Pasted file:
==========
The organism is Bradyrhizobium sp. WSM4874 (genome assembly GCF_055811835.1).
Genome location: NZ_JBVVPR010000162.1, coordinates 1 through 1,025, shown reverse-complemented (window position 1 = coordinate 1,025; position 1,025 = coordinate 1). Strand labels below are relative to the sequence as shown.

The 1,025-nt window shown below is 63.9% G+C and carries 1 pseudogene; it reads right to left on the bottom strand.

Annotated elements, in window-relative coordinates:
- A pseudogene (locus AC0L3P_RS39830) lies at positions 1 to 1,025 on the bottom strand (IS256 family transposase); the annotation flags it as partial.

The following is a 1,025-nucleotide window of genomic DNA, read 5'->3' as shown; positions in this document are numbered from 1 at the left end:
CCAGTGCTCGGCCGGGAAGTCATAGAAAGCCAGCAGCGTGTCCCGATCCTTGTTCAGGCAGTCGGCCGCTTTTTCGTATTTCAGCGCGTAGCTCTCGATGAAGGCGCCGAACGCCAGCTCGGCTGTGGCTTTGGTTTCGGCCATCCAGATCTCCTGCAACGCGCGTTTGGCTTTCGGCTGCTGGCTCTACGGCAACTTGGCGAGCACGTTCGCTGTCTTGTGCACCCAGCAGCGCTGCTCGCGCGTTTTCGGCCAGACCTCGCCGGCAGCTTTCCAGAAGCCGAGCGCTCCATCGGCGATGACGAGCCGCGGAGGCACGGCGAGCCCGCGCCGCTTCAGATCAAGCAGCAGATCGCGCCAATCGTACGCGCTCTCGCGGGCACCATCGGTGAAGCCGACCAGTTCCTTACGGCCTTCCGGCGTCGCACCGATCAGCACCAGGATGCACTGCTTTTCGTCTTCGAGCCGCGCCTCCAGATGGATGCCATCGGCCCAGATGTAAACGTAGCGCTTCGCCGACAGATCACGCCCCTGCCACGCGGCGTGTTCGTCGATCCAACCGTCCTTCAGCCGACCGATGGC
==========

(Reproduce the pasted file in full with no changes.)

The organism is Bradyrhizobium sp. WSM4874 (genome assembly GCF_055811835.1).
Genome location: NZ_JBVVPR010000162.1, coordinates 1 through 1,025, shown reverse-complemented (window position 1 = coordinate 1,025; position 1,025 = coordinate 1). Strand labels below are relative to the sequence as shown.

The 1,025-nt window shown below is 63.9% G+C and carries 1 pseudogene; it reads right to left on the bottom strand.

Annotated elements, in window-relative coordinates:
- A pseudogene (locus AC0L3P_RS39830) lies at positions 1 to 1,025 on the bottom strand (IS256 family transposase); the annotation flags it as partial.

The following is a 1,025-nucleotide window of genomic DNA, read 5'->3' as shown; positions in this document are numbered from 1 at the left end:
CCAGTGCTCGGCCGGGAAGTCATAGAAAGCCAGCAGCGTGTCCCGATCCTTGTTCAGGCAGTCGGCCGCTTTTTCGTATTTCAGCGCGTAGCTCTCGATGAAGGCGCCGAACGCCAGCTCGGCTGTGGCTTTGGTTTCGGCCATCCAGATCTCCTGCAACGCGCGTTTGGCTTTCGGCTGCTGGCTCTACGGCAACTTGGCGAGCACGTTCGCTGTCTTGTGCACCCAGCAGCGCTGCTCGCGCGTTTTCGGCCAGACCTCGCCGGCAGCTTTCCAGAAGCCGAGCGCTCCATCGGCGATGACGAGCCGCGGAGGCACGGCGAGCCCGCGCCGCTTCAGATCAAGCAGCAGATCGCGCCAATCGTACGCGCTCTCGCGGGCACCATCGGTGAAGCCGACCAGTTCCTTACGGCCTTCCGGCGTCGCACCGATCAGCACCAGGATGCACTGCTTTTCGTCTTCGAGCCGCGCCTCCAGATGGATGCCATCGGCCCAGATGTAAACGTAGCGCTTCGCCGACAGATCACGCCCCTGCCACGCGGCGTGTTCGTCGATCCAACCGTCCTTCAGCCGACCGATGGC